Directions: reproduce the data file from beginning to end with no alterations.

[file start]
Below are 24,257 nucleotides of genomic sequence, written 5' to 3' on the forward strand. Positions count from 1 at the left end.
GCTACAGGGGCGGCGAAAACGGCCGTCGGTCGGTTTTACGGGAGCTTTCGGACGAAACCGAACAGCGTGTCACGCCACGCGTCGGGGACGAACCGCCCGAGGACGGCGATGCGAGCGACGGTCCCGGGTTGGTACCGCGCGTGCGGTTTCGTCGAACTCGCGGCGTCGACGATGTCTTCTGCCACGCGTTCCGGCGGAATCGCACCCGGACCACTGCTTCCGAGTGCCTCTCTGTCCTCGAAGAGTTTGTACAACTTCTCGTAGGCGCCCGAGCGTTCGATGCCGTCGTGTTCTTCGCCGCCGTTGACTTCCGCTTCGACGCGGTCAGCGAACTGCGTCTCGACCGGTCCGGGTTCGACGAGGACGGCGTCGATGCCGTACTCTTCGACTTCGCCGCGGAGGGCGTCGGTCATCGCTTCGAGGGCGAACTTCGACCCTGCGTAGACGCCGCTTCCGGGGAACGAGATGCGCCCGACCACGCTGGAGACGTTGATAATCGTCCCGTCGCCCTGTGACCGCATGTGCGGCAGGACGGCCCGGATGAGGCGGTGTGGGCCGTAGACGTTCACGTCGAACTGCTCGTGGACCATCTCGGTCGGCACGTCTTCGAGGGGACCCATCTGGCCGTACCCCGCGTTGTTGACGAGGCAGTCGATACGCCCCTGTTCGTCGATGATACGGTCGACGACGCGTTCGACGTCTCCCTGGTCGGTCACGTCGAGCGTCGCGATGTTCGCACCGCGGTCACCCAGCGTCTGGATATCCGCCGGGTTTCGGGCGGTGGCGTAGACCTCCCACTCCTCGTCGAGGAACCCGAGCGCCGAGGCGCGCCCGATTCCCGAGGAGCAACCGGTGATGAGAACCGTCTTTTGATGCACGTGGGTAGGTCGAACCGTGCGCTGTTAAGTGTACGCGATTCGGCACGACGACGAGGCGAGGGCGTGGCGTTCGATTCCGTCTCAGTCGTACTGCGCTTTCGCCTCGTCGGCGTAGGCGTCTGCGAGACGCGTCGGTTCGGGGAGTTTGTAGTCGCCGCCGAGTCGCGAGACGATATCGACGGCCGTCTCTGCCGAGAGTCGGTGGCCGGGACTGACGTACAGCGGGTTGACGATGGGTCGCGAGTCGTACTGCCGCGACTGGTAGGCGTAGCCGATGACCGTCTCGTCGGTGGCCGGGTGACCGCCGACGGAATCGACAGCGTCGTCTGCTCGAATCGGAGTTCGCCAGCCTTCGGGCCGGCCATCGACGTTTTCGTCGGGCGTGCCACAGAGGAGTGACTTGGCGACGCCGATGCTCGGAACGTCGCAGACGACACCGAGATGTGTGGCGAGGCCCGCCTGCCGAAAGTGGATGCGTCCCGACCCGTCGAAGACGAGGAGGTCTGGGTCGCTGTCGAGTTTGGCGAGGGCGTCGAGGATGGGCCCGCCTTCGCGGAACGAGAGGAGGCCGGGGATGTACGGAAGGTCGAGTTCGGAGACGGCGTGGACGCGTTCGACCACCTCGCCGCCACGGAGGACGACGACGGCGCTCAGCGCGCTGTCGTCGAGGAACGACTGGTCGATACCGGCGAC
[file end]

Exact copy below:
Below are 24,257 nucleotides of genomic sequence, written 5' to 3' on the forward strand. Positions count from 1 at the left end.
GCTACAGGGGCGGCGAAAACGGCCGTCGGTCGGTTTTACGGGAGCTTTCGGACGAAACCGAACAGCGTGTCACGCCACGCGTCGGGGACGAACCGCCCGAGGACGGCGATGCGAGCGACGGTCCCGGGTTGGTACCGCGCGTGCGGTTTCGTCGAACTCGCGGCGTCGACGATGTCTTCTGCCACGCGTTCCGGCGGAATCGCACCCGGACCACTGCTTCCGAGTGCCTCTCTGTCCTCGAAGAGTTTGTACAACTTCTCGTAGGCGCCCGAGCGTTCGATGCCGTCGTGTTCTTCGCCGCCGTTGACTTCCGCTTCGACGCGGTCAGCGAACTGCGTCTCGACCGGTCCGGGTTCGACGAGGACGGCGTCGATGCCGTACTCTTCGACTTCGCCGCGGAGGGCGTCGGTCATCGCTTCGAGGGCGAACTTCGACCCTGCGTAGACGCCGCTTCCGGGGAACGAGATGCGCCCGACCACGCTGGAGACGTTGATAATCGTCCCGTCGCCCTGTGACCGCATGTGCGGCAGGACGGCCCGGATGAGGCGGTGTGGGCCGTAGACGTTCACGTCGAACTGCTCGTGGACCATCTCGGTCGGCACGTCTTCGAGGGGACCCATCTGGCCGTACCCCGCGTTGTTGACGAGGCAGTCGATACGCCCCTGTTCGTCGATGATACGGTCGACGACGCGTTCGACGTCTCCCTGGTCGGTCACGTCGAGCGTCGCGATGTTCGCACCGCGGTCACCCAGCGTCTGGATATCCGCCGGGTTTCGGGCGGTGGCGTAGACCTCCCACTCCTCGTCGAGGAACCCGAGCGCCGAGGCGCGCCCGATTCCCGAGGAGCAACCGGTGATGAGAACCGTCTTTTGATGCACGTGGGTAGGTCGAACCGTGCGCTGTTAAGTGTACGCGATTCGGCACGACGACGAGGCGAGGGCGTGGCGTTCGATTCCGTCTCAGTCGTACTGCGCTTTCGCCTCGTCGGCGTAGGCGTCTGCGAGACGCGTCGGTTCGGGGAGTTTGTAGTCGCCGCCGAGTCGCGAGACGATATCGACGGCCGTCTCTGCCGAGAGTCGGTGGCCGGGACTGACGTACAGCGGGTTGACGATGGGTCGCGAGTCGTACTGCCGCGACTGGTAGGCGTAGCCGATGACCGTCTCGTCGGTGGCCGGGTGACCGCCGACGGAATCGACAGCGTCGTCTGCTCGAATCGGAGTTCGCCAGCCTTCGGGCCGGCCATCGACGTTTTCGTCGGGCGTGCCACAGAGGAGTGACTTGGCGACGCCGATGCTCGGAACGTCGCAGACGACACCGAGATGTGTGGCGAGGCCCGCCTGCCGAAAGTGGATGCGTCCCGACCCGTCGAAGACGAGGAGGTCTGGGTCGCTGTCGAGTTTGGCGAGGGCGTCGAGGATGGGCCCGCCTTCGCGGAACGAGAGGAGGCCGGGGATGTACGGAAGGTCGAGTTCGGAGACGGCGTGGACGCGTTCGACCACCTCGCCGCCACGGAGGACGACGACGGCGCTCAGCGCGCTGTCGTCGAGGAACGACTGGTCGATACCGGCGAC